Have you faced any challenges along the way?
Without a doubt! How can you learn if you’re never making mistakes? That’s what I like to tell myself anyway! I think the biggest challenge for me was always the very steep learning curve of business finance. I am not especially financially minded so navigating tax implications and VAT responsibilities was a huge challenge for me in the early days.
How do you feel about mentoring? Have you mentored anyone or are you someone’s mentee?
I spend 5 hours a week dedicating to mentoring. Since I wrote my book, I had more and more people reach out to me asking for me to mentor them so structured some time to be able to do that. I find it very rewarding. My imposter syndrome occasionally kicks in and I find myself thinking “who are you to be doing this?!” though I think most of us suffer from that internal narrative!
What do you want to see happen within the next five years when it comes to diversity?
A few things. Firstly, increased diversity in the workplace to the point of reaching gender and ethnic parity. But more than that, I really want us to start getting to a position where gender isn’t even interesting. I often get asked about being a “woman in business”. I think we will begin to reach true equality when this stops being a question, when the fact that we are women is no longer surprising, something to be commented on or even noticeable. We have equality when we stop getting asked about being women in business, and the question becomes simply about business.
If you could change one thing for women in the workplace, what would it be?
One is quite difficult! I think institutionalised flexible working would have the biggest positive impact on equality. Encouraging flexible working allows us to reach all our career goals without having to sacrifice other elements of our life. Encouraging flexible working creates a fundamental shift in mindset where managers are exclusively focused on the output and quality of the work rather than simply “showing up”. With this, we would see women reach more board roles.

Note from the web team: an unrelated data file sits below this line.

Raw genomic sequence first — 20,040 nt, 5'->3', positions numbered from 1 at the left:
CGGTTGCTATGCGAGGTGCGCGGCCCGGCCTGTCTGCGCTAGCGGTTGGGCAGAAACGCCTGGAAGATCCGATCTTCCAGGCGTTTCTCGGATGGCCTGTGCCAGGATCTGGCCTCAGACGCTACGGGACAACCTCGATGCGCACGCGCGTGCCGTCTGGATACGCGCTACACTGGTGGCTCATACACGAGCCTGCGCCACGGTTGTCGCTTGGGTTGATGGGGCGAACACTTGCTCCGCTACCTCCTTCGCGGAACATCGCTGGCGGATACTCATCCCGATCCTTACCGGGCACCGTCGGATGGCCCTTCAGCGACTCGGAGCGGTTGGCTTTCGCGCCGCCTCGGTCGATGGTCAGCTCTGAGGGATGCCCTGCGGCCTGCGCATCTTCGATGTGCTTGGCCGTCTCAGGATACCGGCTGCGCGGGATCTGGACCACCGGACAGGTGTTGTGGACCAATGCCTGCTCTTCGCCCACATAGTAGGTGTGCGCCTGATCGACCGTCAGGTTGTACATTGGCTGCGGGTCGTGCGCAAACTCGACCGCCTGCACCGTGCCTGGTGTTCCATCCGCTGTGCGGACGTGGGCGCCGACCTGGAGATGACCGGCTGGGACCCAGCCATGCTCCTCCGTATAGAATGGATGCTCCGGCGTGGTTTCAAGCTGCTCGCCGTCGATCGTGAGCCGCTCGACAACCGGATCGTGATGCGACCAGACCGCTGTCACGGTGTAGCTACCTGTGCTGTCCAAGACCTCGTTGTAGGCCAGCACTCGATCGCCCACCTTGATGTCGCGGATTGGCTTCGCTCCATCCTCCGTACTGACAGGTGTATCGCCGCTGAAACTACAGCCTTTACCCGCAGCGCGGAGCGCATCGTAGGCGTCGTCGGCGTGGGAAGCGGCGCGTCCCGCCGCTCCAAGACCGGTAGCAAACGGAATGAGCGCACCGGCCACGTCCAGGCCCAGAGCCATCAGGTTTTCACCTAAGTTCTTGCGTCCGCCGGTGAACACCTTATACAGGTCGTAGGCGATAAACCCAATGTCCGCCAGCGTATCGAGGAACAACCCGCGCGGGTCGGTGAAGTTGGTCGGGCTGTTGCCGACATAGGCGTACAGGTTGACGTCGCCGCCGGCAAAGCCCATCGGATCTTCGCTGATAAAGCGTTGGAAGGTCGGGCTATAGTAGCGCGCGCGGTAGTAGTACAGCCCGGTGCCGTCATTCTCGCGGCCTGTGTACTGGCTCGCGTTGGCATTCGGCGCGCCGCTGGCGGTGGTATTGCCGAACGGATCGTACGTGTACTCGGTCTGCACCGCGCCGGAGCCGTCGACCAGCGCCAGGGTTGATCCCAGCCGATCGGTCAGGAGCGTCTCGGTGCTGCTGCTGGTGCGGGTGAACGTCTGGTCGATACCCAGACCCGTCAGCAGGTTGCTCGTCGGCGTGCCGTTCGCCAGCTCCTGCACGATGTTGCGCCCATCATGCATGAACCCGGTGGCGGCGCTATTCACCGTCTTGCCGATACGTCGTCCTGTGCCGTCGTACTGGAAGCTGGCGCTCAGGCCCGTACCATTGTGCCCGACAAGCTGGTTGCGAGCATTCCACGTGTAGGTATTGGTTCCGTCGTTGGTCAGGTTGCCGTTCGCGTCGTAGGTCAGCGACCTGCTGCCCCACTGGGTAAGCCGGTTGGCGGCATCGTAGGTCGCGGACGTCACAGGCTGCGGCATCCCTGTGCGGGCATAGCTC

What has been your biggest achievement to date?
I think publishing a book is perhaps my biggest professional achievement. I had always had an ambition to be a writer when I was young, though was never convinced I’d achieve it, so it felt incredibly rewarding to begin, and finish something so time intensive!
What is your next challenge and what are you hoping to achieve in the future?
I increasingly want to focus on areas that I enjoy, and am good at. I think we broadly accept work as, well work, and something that we don’t completely enjoy. Though, we spend the better part of our lives working so I think the most important thing anyone can do is work out what the things are that bring real joy, and focus on those. For me, that’s starting businesses, rather than managing them day to day. That was a steep learning curve as when you start a business, you become very protective of it, so stepping back and allowing someone else to take the rains can be daunting. Though I know, that for me, that is the way in which I will truly enjoy what I am doing every day, and that is the most important thing to achieve, I believe.